NAIROBI, Kenya - A decision by Islamic extremists to ban delivery of food aid and a "normalization of crisis" that numbed international donors to disaster made south-central Somalia the most dangerous place in the world to be a child.
The first in-depth study of famine deaths in Somalia in 2011 was released Thursday, and it estimates that 133,000 children under age 5 died, with child death rates approaching 20 percent in some communities.
That's 133,000 under-5 child deaths out of an estimated 6.5 million people in south-central Somalia. That compares with 65,000 under-5 deaths in all industrial countries in the world combined during the same period, a population of 990 million, said Chris Hillbruner, a senior food security adviser at FEWS NET, a U.S.-sponsored famine warning agency.
"The scale of the child mortality is really off the charts," Hillbruner said from Washington.
FEWS NET was one of two food security agencies that sponsored the study. The other was the Food Security and Nutrition Analysis Unit-Somalia. The two agencies had warned the world as early as fall 2010 that failed rains in Somalia meant a hunger crisis was approaching.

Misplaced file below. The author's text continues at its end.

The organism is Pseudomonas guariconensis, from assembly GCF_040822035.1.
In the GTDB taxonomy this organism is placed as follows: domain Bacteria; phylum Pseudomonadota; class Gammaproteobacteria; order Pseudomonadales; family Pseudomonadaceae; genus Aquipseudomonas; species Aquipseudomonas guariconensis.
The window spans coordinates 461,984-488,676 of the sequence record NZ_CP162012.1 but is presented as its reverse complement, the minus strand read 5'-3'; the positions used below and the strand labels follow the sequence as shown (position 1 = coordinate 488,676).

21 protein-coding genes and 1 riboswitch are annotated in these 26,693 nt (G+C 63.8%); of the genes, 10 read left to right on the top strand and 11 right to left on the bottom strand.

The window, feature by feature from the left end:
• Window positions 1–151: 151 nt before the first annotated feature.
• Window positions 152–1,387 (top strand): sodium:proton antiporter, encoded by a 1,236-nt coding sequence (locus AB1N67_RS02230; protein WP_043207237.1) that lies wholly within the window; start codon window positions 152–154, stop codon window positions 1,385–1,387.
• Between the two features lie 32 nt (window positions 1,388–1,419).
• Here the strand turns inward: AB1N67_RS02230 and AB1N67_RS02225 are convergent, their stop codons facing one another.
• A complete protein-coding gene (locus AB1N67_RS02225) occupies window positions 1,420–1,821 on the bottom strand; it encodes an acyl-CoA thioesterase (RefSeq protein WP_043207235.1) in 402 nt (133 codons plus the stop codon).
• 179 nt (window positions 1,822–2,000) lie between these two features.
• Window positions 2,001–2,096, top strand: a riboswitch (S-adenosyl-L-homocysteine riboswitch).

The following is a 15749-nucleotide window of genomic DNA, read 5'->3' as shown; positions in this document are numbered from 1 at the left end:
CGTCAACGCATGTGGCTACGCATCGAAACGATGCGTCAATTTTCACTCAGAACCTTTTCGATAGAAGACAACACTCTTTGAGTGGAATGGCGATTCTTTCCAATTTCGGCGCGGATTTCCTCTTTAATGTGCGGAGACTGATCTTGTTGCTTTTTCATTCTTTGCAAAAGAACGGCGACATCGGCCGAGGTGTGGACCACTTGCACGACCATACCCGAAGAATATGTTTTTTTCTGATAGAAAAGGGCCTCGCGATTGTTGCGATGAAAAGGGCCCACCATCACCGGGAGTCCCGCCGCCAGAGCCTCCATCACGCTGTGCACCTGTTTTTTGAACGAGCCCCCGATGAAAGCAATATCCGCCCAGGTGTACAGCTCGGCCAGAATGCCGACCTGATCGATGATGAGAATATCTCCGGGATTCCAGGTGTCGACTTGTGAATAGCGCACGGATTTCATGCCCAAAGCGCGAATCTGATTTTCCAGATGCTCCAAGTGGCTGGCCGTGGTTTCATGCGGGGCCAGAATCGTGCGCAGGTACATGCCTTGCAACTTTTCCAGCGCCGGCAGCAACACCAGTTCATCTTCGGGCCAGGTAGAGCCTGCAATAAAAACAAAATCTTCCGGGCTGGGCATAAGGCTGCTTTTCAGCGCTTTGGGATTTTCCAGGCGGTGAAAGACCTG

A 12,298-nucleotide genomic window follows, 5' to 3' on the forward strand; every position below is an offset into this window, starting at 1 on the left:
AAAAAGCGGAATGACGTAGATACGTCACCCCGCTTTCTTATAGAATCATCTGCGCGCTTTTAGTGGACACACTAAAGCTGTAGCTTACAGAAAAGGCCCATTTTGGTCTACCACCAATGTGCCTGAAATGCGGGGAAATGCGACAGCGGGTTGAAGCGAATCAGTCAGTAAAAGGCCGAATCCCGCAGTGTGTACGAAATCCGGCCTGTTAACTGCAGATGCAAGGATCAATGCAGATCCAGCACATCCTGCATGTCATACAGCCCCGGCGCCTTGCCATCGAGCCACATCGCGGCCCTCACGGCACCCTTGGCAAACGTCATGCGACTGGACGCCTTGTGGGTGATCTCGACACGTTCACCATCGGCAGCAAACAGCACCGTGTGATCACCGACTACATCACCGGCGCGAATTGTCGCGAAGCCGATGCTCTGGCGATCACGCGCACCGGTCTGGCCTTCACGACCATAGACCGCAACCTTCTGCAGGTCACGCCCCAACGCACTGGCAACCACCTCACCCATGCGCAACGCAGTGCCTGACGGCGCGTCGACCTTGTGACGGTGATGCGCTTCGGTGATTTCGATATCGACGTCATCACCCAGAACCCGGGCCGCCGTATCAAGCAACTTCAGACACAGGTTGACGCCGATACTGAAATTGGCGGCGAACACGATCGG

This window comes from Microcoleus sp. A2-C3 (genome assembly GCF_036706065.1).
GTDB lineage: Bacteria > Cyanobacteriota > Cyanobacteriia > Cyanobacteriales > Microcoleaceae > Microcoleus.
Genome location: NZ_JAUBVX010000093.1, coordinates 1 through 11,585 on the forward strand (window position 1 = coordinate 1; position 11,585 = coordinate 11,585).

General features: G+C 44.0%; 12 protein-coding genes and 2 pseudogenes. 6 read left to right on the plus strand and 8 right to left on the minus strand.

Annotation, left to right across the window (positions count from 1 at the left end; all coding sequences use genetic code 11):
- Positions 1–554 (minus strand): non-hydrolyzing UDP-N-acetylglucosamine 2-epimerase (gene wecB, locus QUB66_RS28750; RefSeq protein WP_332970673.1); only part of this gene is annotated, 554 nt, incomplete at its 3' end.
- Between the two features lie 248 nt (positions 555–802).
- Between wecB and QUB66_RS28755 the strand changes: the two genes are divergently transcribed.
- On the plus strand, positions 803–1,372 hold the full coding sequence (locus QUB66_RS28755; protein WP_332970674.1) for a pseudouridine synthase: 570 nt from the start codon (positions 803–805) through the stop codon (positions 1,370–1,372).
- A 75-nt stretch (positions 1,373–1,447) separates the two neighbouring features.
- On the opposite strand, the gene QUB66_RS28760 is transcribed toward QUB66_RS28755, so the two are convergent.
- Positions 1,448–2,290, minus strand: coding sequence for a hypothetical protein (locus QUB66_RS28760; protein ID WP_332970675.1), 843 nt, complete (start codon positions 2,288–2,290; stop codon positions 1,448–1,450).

"The world was too slow to respond to stark warnings . . . and people paid with their lives," said Senait Gebregziabher, the Somalia director for the aid group Oxfam. "These deaths could and should have been prevented."
The new study put the total number of famine deaths at nearly 260,000.
In March 2011, some 13,000 people died from famine, the study found. In May and June 30,000 people died each month - at least half of them children. The United Nations' formal declaration of famine did not happen until July.
Why was there such a slow humanitarian response?
One reason Hillbruner indicated was the feeling that Somalis are always suffering, what he called a "normalization of crisis."
In Washington, State Department spokesman Patrick Ventrell said the hardest-hit famine regions were controlled by the extremist Islamist group al-Shabab.